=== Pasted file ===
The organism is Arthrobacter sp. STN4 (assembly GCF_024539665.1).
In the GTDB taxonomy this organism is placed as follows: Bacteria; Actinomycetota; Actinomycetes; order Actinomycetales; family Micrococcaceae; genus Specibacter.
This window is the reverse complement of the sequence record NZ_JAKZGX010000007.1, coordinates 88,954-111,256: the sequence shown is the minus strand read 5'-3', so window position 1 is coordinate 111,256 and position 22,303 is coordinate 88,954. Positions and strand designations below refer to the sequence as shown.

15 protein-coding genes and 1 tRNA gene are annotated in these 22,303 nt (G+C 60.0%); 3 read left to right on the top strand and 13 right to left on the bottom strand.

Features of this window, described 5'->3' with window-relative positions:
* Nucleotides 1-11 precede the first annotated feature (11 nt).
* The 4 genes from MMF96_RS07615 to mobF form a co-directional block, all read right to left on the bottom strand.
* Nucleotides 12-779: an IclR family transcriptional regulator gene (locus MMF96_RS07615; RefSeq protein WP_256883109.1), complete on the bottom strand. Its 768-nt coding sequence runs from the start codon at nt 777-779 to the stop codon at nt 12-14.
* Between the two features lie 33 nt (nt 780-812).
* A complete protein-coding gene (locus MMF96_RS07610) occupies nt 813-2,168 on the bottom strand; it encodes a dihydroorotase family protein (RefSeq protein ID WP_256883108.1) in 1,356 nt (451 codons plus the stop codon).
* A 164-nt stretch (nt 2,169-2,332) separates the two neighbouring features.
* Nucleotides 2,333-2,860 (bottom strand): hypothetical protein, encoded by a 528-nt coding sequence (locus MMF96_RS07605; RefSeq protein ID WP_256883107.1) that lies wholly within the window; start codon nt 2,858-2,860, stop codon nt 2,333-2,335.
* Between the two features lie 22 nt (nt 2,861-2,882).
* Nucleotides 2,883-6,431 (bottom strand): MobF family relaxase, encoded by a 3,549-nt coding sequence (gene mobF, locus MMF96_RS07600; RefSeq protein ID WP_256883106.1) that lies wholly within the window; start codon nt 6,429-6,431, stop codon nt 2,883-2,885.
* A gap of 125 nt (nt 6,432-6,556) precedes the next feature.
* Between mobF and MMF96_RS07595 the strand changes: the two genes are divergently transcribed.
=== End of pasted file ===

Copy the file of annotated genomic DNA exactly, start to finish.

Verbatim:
The organism is Arthrobacter sp. STN4 (assembly GCF_024539665.1).
In the GTDB taxonomy this organism is placed as follows: Bacteria; Actinomycetota; Actinomycetes; order Actinomycetales; family Micrococcaceae; genus Specibacter.
This window is the reverse complement of the sequence record NZ_JAKZGX010000007.1, coordinates 88,954-111,256: the sequence shown is the minus strand read 5'-3', so window position 1 is coordinate 111,256 and position 22,303 is coordinate 88,954. Positions and strand designations below refer to the sequence as shown.

15 protein-coding genes and 1 tRNA gene are annotated in these 22,303 nt (G+C 60.0%); 3 read left to right on the top strand and 13 right to left on the bottom strand.

Features of this window, described 5'->3' with window-relative positions:
* Nucleotides 1-11 precede the first annotated feature (11 nt).
* The 4 genes from MMF96_RS07615 to mobF form a co-directional block, all read right to left on the bottom strand.
* Nucleotides 12-779: an IclR family transcriptional regulator gene (locus MMF96_RS07615; RefSeq protein WP_256883109.1), complete on the bottom strand. Its 768-nt coding sequence runs from the start codon at nt 777-779 to the stop codon at nt 12-14.
* Between the two features lie 33 nt (nt 780-812).
* A complete protein-coding gene (locus MMF96_RS07610) occupies nt 813-2,168 on the bottom strand; it encodes a dihydroorotase family protein (RefSeq protein ID WP_256883108.1) in 1,356 nt (451 codons plus the stop codon).
* A 164-nt stretch (nt 2,169-2,332) separates the two neighbouring features.
* Nucleotides 2,333-2,860 (bottom strand): hypothetical protein, encoded by a 528-nt coding sequence (locus MMF96_RS07605; RefSeq protein ID WP_256883107.1) that lies wholly within the window; start codon nt 2,858-2,860, stop codon nt 2,333-2,335.
* Between the two features lie 22 nt (nt 2,861-2,882).
* Nucleotides 2,883-6,431 (bottom strand): MobF family relaxase, encoded by a 3,549-nt coding sequence (gene mobF, locus MMF96_RS07600; RefSeq protein ID WP_256883106.1) that lies wholly within the window; start codon nt 6,429-6,431, stop codon nt 2,883-2,885.
* A gap of 125 nt (nt 6,432-6,556) precedes the next feature.
* Between mobF and MMF96_RS07595 the strand changes: the two genes are divergently transcribed.